What's wrong with this definition?
      "(1) This used to use #runsDo:, which can lead to big savings
           on bags and runarrays, but we almost never use this method
           on them, so it didn't pay off.
       (2) The obvious initialisation to 0 doesn't work with a
           collection of Money, Quantities, Durations, and so on.
       (3) Since the receiver is almost always a collection of
           numbers, it would be very bad if #() sum did not answer 0.
           So we should not use #anyOne.
       (4) Using #anyOne to select between algorithms required being
           able to traverse the Enumerable twice, but Enumerable is
           for things you can only traverse once.  Oops.  Good thing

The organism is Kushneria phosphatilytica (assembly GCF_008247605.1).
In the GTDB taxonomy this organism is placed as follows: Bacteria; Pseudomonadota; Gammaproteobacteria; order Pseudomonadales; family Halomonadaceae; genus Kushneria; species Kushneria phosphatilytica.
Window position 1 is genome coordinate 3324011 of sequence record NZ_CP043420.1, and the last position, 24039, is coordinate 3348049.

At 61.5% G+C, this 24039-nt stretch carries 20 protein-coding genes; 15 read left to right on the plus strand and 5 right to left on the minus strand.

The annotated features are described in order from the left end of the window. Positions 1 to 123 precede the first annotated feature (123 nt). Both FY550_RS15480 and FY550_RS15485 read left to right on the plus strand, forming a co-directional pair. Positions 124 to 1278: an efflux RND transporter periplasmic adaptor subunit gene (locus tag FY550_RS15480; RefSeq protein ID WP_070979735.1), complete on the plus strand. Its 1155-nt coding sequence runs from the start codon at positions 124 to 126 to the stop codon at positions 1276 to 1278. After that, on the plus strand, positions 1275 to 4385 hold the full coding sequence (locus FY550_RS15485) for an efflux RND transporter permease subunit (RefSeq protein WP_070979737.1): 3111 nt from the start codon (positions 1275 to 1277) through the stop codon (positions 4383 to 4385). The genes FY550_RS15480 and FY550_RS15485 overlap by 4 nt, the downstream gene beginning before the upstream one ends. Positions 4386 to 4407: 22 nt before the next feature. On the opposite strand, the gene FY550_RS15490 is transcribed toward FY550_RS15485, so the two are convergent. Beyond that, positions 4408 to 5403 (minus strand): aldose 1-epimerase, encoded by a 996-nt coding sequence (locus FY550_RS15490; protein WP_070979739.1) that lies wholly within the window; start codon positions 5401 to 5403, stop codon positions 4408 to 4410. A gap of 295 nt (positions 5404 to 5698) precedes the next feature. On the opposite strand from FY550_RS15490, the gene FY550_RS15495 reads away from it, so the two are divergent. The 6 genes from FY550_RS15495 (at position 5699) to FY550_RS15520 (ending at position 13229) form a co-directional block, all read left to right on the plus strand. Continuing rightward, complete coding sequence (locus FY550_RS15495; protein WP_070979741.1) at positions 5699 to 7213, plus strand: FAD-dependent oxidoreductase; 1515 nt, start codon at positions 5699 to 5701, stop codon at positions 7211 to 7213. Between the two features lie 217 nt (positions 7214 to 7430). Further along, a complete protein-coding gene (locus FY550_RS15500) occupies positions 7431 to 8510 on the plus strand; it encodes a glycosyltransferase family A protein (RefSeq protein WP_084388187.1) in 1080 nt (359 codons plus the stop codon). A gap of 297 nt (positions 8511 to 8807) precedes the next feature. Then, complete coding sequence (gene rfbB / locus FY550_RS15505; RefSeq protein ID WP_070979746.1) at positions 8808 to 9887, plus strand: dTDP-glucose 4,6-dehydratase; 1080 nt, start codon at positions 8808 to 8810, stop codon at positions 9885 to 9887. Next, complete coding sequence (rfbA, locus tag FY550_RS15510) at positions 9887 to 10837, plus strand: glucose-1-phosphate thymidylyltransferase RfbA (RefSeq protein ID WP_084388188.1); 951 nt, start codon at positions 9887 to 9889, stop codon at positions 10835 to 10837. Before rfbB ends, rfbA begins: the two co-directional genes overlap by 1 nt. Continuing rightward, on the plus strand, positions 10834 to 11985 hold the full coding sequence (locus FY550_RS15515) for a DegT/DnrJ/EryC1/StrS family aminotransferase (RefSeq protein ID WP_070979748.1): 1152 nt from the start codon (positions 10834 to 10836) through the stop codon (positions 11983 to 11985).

we want to avoid #anyOne anyway.
       (5) nil does not and should not respondTo: #+ so we can use a
           single variable.  Watch out for this in other summaries."
      s := nil.
      self do: [:each |
        s := s ifNil: [each] ifNotNil: [each + s]].
      ^s ifNil: [0] ifNotNil: [s]

On Tue, 24 Mar 2020 at 02:46, James Foster <smallt...@jgfoster.net> wrote:
> > On Mar 23, 2020, at 6:06 AM, Sven Van Caekenberghe <s...@stfx.eu> wrote:
> >
> > What you found out now is that the clever trick used to avoid picking an 
> > additive identity (picking an element, counting it twice and then 
> > subtracting it) leads to a loss of precision when floating point numbers 
> > are involved. This is an important issue.
> If this approach is to be preserved, then each class should have an additive 
> identity so instead of adding and subtracting an object, we let the object 
> tell us its zero.
> James

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